Long-term research activity, most prominently at the U.S. Naval Research Laboratory, suggests the alternate use of optical interferometric sensors, devices made practical by the availability of modern high-quality optical communication fiber. Such sensors have demonstrated greatly improved acoustical performance, and offer the unique advantages of high sensitivity and freedom from electrical noise and signal cross talk.
Laboratory demonstrations of fiber optic interferometric acoustical transducers have generally involved relatively complex and bulky associated electronics, including laser sources, piezoelectric optical modulators, and sophisticated photodetectors. Such demonstration systems have not appeared particularly attractive in the context of practical, deployable military acoustic systems.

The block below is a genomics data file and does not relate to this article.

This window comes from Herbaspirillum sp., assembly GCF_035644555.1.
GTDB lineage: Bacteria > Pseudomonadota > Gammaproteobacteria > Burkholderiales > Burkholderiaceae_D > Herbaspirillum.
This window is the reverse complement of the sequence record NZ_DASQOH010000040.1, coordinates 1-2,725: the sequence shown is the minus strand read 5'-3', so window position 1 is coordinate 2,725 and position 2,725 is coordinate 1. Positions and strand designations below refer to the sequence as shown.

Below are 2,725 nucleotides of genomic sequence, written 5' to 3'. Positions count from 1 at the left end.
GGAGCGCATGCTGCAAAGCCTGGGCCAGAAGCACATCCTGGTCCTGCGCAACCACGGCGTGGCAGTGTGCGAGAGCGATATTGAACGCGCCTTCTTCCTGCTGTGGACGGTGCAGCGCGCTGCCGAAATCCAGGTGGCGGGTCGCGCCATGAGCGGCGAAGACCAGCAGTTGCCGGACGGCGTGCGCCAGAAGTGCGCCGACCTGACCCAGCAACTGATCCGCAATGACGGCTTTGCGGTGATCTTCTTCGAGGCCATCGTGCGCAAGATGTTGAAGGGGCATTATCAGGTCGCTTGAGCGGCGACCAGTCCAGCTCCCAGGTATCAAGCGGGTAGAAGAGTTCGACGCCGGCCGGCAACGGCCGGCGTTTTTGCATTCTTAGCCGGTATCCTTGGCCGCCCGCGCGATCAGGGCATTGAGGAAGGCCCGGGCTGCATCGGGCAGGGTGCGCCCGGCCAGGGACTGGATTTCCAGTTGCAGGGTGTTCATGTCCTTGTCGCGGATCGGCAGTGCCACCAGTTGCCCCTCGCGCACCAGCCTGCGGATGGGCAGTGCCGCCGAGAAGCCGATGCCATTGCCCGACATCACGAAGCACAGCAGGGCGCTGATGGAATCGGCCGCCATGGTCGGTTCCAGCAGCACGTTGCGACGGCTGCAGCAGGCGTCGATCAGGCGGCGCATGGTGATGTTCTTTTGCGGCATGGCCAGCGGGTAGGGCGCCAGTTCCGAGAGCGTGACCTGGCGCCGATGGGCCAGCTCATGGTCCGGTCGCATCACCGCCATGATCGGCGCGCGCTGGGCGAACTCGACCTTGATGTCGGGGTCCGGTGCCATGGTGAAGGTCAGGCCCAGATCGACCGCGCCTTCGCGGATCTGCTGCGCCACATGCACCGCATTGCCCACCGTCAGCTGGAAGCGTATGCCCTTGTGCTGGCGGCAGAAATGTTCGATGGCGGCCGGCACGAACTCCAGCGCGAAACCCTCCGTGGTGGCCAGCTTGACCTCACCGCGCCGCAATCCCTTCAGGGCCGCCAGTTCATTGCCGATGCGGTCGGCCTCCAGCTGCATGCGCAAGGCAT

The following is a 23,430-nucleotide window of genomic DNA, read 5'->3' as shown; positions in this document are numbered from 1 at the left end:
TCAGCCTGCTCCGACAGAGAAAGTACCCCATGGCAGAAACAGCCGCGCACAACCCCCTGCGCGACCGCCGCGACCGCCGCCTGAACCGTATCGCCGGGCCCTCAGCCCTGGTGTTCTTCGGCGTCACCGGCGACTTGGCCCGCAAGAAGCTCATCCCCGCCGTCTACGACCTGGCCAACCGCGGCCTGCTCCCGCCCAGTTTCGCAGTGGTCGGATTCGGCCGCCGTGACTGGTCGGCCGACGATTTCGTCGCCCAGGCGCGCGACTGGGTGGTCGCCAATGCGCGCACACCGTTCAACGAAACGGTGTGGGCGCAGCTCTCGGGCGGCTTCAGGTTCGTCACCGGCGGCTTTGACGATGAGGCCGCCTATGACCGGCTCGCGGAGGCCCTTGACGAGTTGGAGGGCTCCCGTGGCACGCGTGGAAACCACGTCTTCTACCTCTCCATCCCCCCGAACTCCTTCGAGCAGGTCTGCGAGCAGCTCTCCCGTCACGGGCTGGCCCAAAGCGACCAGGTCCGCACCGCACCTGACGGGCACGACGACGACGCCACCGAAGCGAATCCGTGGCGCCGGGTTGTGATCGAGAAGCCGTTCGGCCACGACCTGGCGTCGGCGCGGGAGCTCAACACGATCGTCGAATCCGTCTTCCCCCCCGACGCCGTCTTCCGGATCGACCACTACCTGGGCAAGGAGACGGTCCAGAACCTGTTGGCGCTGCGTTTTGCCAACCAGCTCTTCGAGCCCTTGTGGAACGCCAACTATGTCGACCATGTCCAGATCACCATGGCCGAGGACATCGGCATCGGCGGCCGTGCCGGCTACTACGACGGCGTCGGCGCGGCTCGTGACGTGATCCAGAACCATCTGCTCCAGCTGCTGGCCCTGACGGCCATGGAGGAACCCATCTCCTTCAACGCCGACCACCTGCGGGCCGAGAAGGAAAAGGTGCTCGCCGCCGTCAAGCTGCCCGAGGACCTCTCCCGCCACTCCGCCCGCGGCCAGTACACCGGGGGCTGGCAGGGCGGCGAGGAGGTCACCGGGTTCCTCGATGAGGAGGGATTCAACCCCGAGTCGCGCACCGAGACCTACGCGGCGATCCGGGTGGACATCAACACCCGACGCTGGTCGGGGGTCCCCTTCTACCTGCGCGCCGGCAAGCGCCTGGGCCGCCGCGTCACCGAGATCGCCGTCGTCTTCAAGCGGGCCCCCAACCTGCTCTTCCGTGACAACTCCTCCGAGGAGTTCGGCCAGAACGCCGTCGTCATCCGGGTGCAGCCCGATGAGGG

It is well-known that a light wave may be represented by a time-varying electromagnetic field comprising orthogonal electric and magnetic field vectors having a frequency equal to the frequency of the light wave. An electromagnetic wave propagating through a guiding structure can be described by a set of normal modes. The normal modes are the permissible distributions of the electric and magnetic fields within the guiding structure, for example, a fiber optic waveguide. The field distributions are directly related to the distribution of energy within the structure. The normal modes are generally represented by mathematical functions that describe the field components in the wave in terms of the frequency and spatial distribution in the guiding structure. The specific functions that describe the normal modes of a waveguide depend upon the geometry of the waveguide. For an optical fiber, where the guided wave is confined to a structure having a circular cross section of fixed dimensions, only fields having certain frequencies and spatial distributions will proagate without severe attenuation. The waves having field components that propagate unattenuated are called normal modes. A single mode fiber will propagate only one spatial distribution of energy, that is, one normal mode, for a signal of a given frequency.